Respiratory failure


                 Respiratory failure                                                                                      


Respiratory failure results from inadequate gas exchange by the respiratory system, meaning that the arterial oxygen, carbon dioxide or both cannot be kept at normal levels. A drop in the oxygen carried in blood is known as hypoxemia; a rise in arterial carbon dioxide levels is called hypercapnia. Respiratory failure is classified as either Type 1 or Type 2, based on whether there is a high carbon dioxide level, and can be either acute or chronic. The definition of respiratory failure in clinical trials usually includes increased respiratory rate, abnormal blood gases (hypoxemia, hypercapnia, or both), and evidence of increased work of breathing. Respiratory failure causes an altered mental status due to ischemia in the brain.

The normal partial pressure reference values are: oxygen Pa O2 more than 80 mmHg (11 kPa), and carbon dioxide Pa CO2 less than 45 mmHg (6.0 kPa). 

Several types of conditions can potentially result in respiratory failure:

  • Conditions which reduce the flow of air into and out of the lungs, including physical obstruction by foreign bodies or masses, and reduced breathing ability due to drugs or changes to the chest.
  • Conditions that impair the lungs' blood supply. These include thromboembolic conditions and conditions that reduce the output of the right heart, such as right heart failure and some myocardial infarctions.
  • Conditions which limit the ability of the lung tissue to exchange oxygen and carbon dioxide between the blood and the air within the lungs. Any disease which can damage the lung tissue can fit into this category. The most common causes are (in no particular order) infections, interstitial lung disease, and pulmonary oedema.

See also: Muscles of respiration § weakness

Treatment of the underlying cause is required, if possible. This may involve medication such as bronchodilators (for airways disease), antibiotics (for infections), glucocorticoids (for numerous causes), diuretics (for pulmonary edema), amongst others. Respiratory failure resulting from an overdose of opioids may be treated with the antidote naloxone. In contrast, most benzodiazepine overdose does not benefit from its antidote, flumazenil.  Respiratory therapy/respiratory physiotherapy may be beneficial in some causes of respiratory failure.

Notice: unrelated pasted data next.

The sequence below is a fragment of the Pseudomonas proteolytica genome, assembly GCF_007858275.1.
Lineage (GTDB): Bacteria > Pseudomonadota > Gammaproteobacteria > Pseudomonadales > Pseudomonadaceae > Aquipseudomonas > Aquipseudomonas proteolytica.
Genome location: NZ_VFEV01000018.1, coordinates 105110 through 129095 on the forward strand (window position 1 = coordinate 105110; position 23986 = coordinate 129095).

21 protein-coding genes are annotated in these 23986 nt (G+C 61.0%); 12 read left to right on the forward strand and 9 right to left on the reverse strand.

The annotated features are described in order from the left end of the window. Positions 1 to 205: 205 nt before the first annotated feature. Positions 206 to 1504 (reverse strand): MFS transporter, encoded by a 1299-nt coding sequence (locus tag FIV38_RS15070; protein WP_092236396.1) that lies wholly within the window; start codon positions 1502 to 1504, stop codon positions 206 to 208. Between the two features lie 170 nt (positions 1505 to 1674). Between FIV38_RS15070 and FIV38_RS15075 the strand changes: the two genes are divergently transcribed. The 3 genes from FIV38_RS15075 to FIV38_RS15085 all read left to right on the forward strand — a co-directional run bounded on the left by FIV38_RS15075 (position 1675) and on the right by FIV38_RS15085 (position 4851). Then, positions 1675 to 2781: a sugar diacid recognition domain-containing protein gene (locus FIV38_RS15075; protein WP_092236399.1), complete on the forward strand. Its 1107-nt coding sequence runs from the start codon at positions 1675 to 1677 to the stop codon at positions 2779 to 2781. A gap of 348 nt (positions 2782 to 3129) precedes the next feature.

Type 1 respiratory failure may require oxygen therapy to achieve adequate oxygen saturations.  Lack of response to oxygen may be an indication for other modalities such as heated humidified high-flow therapy, continuous positive airway pressure or (if severe) endotracheal intubation and mechanical ventilation.

Type 2 respiratory failure often requires non-invasive ventilation (NIV), unless medical therapy can improve the situation. Mechanical ventilation is sometimes indicated immediately, or otherwise if NIV fails. Respiratory stimulants such as doxapram are now rarely used.

There is tentative evidence that in those with respiratory failure identified before arrival in hospital, continuous positive airway pressure can be useful when started before conveying to hospital.


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Rose Jackson

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Journal of lung